Cardinals have made clubhouse family-friendly

Cardinals have made clubhouse family-friendly

JUPITER, Fla. -- Adam LaRoche's decision this week to walk away from the final year of his contract after White Sox executive vice president Kenny Williams asked him to reduce his son's presence in the clubhouse has caused a stir in the Chicago clubhouse, and it prompted discussion elsewhere about when it is appropriate to mix family and the baseball workplace.

The Cardinals, like most teams, have long welcomed children in their clubhouse, as long as the privilege isn't abused and the time is appropriate. In Spring Training, when the days are more laid back, families linger outside the clubhouse on most afternoons. Children periodically trail their fathers inside the clubhouse doors, though often they don't stay inside for long.

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During the regular season, players' kids can be spotted out on the field before and during batting practice, and then sometimes in the clubhouse postgame. For players who spend so many days on the road during the season, having the added family time is appreciated.

"I know that [manager] Mike [Matheny] is very family-friendly, and [general manager John Mozeliak] and [owner] Mr. [Bill] Dewitt [Jr.] have created an environment that is very welcoming to the families and the kids," said Matt Holliday. "As a man with four kids, and two older boys who absolutely love to be around here, and would be here more if they could, I think it's on me to make sure that they are respectful. It's my job to make sure that nobody else has to alter their conversation or change how they behave based on having kids in here. That's how I look at it as far as having kids in here."

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Holliday's two oldest sons, 9-year-old Ethan and 12-year-old Jackson, are among the most frequent young visitors in the Cardinals' clubhouse. Their presence has never caused an issue.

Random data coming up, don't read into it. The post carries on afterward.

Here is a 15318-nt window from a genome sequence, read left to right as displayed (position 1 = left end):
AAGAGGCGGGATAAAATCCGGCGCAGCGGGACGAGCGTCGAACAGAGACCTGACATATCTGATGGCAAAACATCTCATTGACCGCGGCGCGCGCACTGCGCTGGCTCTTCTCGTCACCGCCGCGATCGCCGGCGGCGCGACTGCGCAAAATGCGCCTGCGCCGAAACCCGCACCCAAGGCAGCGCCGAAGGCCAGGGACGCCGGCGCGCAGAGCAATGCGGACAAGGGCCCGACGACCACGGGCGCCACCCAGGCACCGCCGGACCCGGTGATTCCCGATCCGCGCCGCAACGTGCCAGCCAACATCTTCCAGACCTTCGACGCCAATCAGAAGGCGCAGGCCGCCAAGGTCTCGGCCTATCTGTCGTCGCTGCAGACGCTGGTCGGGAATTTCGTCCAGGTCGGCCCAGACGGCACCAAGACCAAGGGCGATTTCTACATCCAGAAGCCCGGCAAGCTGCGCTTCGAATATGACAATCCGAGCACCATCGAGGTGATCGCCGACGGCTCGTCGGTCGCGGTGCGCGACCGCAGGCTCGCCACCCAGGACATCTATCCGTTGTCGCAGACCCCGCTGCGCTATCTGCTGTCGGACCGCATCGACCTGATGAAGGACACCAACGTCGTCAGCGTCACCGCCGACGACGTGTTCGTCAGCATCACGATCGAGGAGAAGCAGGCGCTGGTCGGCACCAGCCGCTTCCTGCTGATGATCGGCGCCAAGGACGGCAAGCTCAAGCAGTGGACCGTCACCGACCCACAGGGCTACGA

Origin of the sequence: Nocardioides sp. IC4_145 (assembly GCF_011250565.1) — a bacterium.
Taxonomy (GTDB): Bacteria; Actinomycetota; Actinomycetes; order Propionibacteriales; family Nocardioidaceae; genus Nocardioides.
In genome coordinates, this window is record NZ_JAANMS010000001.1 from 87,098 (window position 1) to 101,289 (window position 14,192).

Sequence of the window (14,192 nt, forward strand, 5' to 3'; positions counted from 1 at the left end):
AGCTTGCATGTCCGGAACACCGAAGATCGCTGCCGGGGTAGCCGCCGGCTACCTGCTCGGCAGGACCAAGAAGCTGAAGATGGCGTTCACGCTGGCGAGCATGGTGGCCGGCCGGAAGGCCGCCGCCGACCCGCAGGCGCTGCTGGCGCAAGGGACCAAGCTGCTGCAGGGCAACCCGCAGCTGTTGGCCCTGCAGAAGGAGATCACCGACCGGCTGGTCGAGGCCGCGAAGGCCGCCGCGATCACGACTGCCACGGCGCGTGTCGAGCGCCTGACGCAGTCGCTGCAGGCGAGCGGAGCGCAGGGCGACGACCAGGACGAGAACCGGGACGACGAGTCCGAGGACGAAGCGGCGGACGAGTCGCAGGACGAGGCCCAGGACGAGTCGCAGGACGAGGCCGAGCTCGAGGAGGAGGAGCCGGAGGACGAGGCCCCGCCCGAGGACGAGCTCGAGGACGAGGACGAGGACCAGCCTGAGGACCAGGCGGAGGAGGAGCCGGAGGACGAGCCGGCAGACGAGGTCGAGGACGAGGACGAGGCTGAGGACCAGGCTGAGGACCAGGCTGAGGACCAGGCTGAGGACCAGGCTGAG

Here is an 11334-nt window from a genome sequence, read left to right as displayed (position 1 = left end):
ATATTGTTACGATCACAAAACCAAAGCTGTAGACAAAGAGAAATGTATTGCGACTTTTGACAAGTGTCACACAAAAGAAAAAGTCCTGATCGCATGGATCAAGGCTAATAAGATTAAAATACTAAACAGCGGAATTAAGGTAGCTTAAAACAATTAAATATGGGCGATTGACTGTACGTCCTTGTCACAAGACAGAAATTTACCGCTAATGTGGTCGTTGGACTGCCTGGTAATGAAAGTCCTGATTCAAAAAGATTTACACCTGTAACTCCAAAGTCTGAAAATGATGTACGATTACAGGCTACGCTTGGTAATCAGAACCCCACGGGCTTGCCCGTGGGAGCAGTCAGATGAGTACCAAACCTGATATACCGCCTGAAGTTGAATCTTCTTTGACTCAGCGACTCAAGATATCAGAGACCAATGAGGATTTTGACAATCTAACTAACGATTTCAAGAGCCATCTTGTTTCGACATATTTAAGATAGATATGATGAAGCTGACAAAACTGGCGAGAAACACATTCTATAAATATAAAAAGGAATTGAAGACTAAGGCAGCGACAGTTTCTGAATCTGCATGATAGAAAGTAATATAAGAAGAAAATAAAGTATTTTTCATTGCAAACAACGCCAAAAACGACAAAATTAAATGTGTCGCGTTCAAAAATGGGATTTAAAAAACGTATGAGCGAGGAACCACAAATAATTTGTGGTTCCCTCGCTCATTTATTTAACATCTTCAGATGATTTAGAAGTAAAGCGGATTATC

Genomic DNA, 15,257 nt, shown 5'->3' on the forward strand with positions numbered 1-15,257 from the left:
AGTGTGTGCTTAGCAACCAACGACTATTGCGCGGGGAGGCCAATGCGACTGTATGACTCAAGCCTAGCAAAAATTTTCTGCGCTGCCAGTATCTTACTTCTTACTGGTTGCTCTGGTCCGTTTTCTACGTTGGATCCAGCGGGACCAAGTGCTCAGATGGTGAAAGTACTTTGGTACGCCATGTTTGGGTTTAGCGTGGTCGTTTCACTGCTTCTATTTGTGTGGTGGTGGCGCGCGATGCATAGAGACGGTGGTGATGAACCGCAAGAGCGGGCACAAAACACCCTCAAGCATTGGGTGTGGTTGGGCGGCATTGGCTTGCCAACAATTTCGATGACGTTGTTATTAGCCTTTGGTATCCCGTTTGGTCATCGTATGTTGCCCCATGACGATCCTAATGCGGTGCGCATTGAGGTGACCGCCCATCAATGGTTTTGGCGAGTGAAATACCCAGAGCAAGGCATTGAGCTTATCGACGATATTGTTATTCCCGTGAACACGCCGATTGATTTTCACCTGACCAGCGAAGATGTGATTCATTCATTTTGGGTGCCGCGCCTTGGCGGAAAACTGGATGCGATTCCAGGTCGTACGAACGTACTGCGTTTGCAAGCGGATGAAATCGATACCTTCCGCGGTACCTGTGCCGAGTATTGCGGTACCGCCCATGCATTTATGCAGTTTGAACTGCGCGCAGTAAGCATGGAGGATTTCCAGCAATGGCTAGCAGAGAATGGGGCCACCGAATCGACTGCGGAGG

"Mike and his staff welcome children and, as a group, we believe this is a healthy approach," Mozeliak said. "Balance is a great word, and we respect how difficult the travel demands are on players and their families. We encourage players to take advantage of this and, for the most part, we have the players monitor this. Our expectation for the clubhouse is awareness, and there are times when we need the clubhouse closed."

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Determining that balance between maintaining the clubhouse as an active workplace and allowing children the opportunity to spend more time with their fathers is something the Cardinals partially leave up to the club's leadership core. That group, which includes Holliday, monitors the clubhouse culture to ensure children -- or anything else for that matter -- do not become a distraction.

"The guys who have sons do a great job of getting them in here," said Adam Wainwright, who has four young daughters. "We don't really care because we love all the kids in here."

Without speaking specifically of the situation with LaRoche, Wainwright did stress that he supports his longtime friend and former groomsmen.

"He is one of my best friends in the world," Wainwright said. "I don't know the whole story. I just know I love Adam."

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Matheny, who has four children, including one in the Red Sox system and another two playing Division I athletics, said he believes his kids were molded partly by their exposure to Major League sports. Over his 13-year Major League career, Matheny played for four organizations, all of which, he said, welcomed the occasional visit from players' children.

"We can't sit here and say our families are a priority and then deny them the opportunity," Matheny said. "But there's a way it should look. Fortunately, we do have quite a few veteran players around here who understand what that looks like and [others] who have seen it done in a way that maybe pushes things too far. A lot of times during an eight-and-a-half-month season, we have to find time to spend with them."

Jenifer Langosch is a reporter for MLB.com. Read her blog, By Gosh, It's Langosch, follow her on Twitter @LangoschMLB, like her Facebook page Jenifer Langosch for Cardinals.com and listen to her podcast. This story was not subject to the approval of Major League Baseball or its clubs.